And then I asked, OK, when you enrolled in this paper, what did you think you’d be doing & learning? This was the very first class so I wasn’t sure what responses I’d get, if any, but I wanted to send the message from the start that this is how I teach & that active participation is the norm in my lectures. But people put their hands up. ‘Content,’ they said; ‘stuff about plants & animals & how they function & how they interact with their environment.’ ‘Great!’ I said, ‘and I need to make sure that we do look at some of this, because my colleagues further down the line will expect you to be familiar with this material.’

‘But wait!’ I said, ‘there’s more!’ (Because beyond ‘dissections!!!’ no-one had mentioned any process skills.)

So now we could look at those other skills & why they are relevant. We’d talked a bit about plagiarism at orientation last week, so I could check back on their understandings around this — & emphasise that we’ll be working with them to develop their skills in academic writing, referencing, citations & so on. And critical thinking — to me, this is surely one of the most important skills that any student could acquire during their time at university.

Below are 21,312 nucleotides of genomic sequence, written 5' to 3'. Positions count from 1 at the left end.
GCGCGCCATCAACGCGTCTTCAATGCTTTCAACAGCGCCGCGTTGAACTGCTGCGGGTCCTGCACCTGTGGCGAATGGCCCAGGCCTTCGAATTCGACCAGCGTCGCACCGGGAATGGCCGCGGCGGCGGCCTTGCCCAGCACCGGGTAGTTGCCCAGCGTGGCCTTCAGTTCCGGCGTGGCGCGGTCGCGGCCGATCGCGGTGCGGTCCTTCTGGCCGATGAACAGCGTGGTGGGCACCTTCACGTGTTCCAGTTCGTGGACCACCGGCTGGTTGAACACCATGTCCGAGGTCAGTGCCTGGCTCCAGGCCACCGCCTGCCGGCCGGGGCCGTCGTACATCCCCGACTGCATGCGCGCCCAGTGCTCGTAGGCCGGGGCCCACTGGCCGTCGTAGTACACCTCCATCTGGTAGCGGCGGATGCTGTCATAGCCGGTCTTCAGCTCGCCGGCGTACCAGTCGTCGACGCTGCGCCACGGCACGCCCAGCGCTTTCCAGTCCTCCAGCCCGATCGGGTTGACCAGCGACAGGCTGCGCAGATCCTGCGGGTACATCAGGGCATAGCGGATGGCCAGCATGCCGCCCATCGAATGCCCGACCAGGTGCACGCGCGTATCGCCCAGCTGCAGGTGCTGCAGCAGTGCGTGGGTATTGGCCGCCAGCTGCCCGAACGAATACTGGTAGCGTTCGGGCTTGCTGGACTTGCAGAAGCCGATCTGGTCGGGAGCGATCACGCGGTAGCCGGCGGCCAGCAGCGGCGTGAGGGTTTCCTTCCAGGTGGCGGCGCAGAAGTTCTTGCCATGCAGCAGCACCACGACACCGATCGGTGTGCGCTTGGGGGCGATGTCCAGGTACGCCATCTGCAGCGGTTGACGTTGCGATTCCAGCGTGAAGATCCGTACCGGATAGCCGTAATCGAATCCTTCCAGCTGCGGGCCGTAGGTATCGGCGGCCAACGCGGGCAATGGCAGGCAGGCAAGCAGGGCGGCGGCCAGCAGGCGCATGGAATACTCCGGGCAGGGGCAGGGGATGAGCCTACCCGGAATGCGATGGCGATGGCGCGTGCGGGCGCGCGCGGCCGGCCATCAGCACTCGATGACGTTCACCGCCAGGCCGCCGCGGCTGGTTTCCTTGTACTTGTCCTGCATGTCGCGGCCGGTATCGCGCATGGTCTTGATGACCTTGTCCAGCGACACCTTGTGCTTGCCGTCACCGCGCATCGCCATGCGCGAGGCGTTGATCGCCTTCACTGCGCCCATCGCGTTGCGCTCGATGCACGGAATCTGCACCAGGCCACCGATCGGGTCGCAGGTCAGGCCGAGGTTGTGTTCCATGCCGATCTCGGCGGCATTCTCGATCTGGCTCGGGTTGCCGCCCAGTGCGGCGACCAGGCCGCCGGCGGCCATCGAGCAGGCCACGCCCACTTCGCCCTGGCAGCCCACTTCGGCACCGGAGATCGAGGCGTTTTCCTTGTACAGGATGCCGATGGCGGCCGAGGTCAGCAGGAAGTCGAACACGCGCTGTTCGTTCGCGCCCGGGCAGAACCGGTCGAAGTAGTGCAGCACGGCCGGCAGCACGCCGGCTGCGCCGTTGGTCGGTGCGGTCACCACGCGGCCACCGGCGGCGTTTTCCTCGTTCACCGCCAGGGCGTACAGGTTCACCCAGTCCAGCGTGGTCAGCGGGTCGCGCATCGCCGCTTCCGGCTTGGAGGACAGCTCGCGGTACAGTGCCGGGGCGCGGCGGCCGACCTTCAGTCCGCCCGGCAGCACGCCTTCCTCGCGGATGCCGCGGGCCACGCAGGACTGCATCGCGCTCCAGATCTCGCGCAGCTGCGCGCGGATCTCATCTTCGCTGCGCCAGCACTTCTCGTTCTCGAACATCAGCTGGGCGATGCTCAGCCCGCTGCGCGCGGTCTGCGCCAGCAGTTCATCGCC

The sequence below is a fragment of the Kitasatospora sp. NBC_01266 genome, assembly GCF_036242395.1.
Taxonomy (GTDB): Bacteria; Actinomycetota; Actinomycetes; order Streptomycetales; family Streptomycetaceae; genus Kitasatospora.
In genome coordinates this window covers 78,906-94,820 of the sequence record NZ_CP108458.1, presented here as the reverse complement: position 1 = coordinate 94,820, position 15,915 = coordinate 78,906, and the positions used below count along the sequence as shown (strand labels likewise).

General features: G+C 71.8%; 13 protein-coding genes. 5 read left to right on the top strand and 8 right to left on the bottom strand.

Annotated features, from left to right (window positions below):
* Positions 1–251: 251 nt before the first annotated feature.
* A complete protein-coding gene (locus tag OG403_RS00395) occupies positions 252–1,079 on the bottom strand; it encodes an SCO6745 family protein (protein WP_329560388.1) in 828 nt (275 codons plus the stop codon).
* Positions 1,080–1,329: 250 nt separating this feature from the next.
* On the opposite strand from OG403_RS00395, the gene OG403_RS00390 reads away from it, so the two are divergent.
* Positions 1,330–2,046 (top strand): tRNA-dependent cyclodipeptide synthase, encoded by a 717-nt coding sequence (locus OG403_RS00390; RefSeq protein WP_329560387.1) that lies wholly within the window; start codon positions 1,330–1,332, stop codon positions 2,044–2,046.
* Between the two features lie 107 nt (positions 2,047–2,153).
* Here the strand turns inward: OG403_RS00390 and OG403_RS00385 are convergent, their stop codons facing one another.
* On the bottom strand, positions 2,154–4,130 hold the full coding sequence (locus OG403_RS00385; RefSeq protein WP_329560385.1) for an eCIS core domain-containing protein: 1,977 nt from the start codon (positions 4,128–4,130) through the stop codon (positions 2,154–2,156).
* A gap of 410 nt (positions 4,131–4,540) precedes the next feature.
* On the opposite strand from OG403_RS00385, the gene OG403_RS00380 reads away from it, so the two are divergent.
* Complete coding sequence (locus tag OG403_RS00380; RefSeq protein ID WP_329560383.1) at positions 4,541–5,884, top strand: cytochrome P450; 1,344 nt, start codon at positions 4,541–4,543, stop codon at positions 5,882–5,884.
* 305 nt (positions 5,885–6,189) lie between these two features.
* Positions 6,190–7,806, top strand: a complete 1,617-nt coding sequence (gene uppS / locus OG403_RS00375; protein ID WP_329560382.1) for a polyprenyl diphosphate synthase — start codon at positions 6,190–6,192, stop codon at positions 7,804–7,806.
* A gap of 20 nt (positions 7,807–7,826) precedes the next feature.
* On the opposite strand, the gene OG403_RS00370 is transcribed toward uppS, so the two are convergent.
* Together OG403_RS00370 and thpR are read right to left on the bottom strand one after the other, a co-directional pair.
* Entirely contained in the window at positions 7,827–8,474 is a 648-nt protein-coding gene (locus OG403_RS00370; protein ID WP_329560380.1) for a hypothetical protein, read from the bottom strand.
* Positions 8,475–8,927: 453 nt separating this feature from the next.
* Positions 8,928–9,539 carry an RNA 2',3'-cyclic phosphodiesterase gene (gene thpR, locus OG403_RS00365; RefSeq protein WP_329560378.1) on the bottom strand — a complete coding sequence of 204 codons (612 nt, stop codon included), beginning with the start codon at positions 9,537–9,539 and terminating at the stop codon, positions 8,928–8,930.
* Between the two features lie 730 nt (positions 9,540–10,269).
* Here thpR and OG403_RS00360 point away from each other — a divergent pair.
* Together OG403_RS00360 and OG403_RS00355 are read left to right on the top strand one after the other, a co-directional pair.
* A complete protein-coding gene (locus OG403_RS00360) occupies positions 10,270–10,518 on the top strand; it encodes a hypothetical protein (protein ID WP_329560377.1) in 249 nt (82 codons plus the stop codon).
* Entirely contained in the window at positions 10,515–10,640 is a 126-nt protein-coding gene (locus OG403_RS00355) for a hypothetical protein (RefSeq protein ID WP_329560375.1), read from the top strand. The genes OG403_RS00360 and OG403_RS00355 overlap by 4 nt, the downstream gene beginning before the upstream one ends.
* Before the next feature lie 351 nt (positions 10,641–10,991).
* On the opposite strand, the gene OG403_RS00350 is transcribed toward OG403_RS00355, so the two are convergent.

Now, where are we going with all this?

Well, there’s the obvious one — that first-year is expected to turn out students with the knowledge & skills that they’ll require if they’re going on to further study in the subject. But there’s a second, equally important point here, and it hinges on the fact that there are quite a few students in the class who aren’t going to major in biology, & who may not actually be science students at all — they’re taking the paper as an elective in another degree altogether. What do I hope they will gain from it?

Yes — apart from (I hope!) helping them gain an enthusiasm for & appreciation of the living world, I really really want to enhance the scientific literacy of all my students, so that they can apply this understanding in their own future lives, regardless of whether they’re going on to a career in the sciences.